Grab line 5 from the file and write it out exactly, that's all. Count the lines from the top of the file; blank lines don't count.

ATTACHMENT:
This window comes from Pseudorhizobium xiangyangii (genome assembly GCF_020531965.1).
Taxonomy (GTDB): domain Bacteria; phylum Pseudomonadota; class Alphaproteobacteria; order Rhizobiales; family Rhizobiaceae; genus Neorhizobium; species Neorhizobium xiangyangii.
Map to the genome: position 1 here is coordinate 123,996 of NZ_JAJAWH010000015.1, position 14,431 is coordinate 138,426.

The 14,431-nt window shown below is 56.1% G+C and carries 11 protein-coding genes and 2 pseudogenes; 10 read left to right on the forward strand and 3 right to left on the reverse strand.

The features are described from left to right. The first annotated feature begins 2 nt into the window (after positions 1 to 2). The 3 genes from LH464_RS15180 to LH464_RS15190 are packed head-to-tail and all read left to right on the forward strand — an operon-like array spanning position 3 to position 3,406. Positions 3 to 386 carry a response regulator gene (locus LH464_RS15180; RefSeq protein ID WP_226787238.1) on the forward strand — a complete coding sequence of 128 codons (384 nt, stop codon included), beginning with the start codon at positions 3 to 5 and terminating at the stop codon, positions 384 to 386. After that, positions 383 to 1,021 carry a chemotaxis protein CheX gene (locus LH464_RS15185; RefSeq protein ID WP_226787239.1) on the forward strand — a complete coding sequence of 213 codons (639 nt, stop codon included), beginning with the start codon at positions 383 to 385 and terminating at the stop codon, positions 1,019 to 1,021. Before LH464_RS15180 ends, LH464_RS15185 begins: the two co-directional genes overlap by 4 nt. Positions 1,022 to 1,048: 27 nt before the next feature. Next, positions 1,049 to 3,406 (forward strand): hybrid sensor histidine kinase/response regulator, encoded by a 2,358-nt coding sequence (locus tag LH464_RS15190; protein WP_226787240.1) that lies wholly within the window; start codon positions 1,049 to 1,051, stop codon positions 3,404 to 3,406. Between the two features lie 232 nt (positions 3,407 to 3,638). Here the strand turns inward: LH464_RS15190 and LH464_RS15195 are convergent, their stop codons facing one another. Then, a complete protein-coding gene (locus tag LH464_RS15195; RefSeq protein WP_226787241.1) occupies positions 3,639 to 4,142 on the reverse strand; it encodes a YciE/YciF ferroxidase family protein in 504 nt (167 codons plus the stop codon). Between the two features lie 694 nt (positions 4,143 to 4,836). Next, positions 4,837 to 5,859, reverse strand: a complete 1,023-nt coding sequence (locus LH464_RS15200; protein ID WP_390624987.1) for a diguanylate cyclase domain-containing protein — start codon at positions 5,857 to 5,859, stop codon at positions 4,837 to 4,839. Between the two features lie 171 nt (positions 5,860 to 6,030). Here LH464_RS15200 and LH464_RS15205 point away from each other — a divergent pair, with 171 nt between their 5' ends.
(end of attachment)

The features are described from left to right. The first annotated feature begins 2 nt into the window (after positions 1 to 2). The 3 genes from LH464_RS15180 to LH464_RS15190 are packed head-to-tail and all read left to right on the forward strand — an operon-like array spanning position 3 to position 3,406. Positions 3 to 386 carry a response regulator gene (locus LH464_RS15180; RefSeq protein ID WP_226787238.1) on the forward strand — a complete coding sequence of 128 codons (384 nt, stop codon included), beginning with the start codon at positions 3 to 5 and terminating at the stop codon, positions 384 to 386. After that, positions 383 to 1,021 carry a chemotaxis protein CheX gene (locus LH464_RS15185; RefSeq protein ID WP_226787239.1) on the forward strand — a complete coding sequence of 213 codons (639 nt, stop codon included), beginning with the start codon at positions 383 to 385 and terminating at the stop codon, positions 1,019 to 1,021. Before LH464_RS15180 ends, LH464_RS15185 begins: the two co-directional genes overlap by 4 nt. Positions 1,022 to 1,048: 27 nt before the next feature. Next, positions 1,049 to 3,406 (forward strand): hybrid sensor histidine kinase/response regulator, encoded by a 2,358-nt coding sequence (locus tag LH464_RS15190; protein WP_226787240.1) that lies wholly within the window; start codon positions 1,049 to 1,051, stop codon positions 3,404 to 3,406. Between the two features lie 232 nt (positions 3,407 to 3,638). Here the strand turns inward: LH464_RS15190 and LH464_RS15195 are convergent, their stop codons facing one another. Then, a complete protein-coding gene (locus tag LH464_RS15195; RefSeq protein WP_226787241.1) occupies positions 3,639 to 4,142 on the reverse strand; it encodes a YciE/YciF ferroxidase family protein in 504 nt (167 codons plus the stop codon). Between the two features lie 694 nt (positions 4,143 to 4,836). Next, positions 4,837 to 5,859, reverse strand: a complete 1,023-nt coding sequence (locus LH464_RS15200; protein ID WP_390624987.1) for a diguanylate cyclase domain-containing protein — start codon at positions 5,857 to 5,859, stop codon at positions 4,837 to 4,839. Between the two features lie 171 nt (positions 5,860 to 6,030). Here LH464_RS15200 and LH464_RS15205 point away from each other — a divergent pair, with 171 nt between their 5' ends.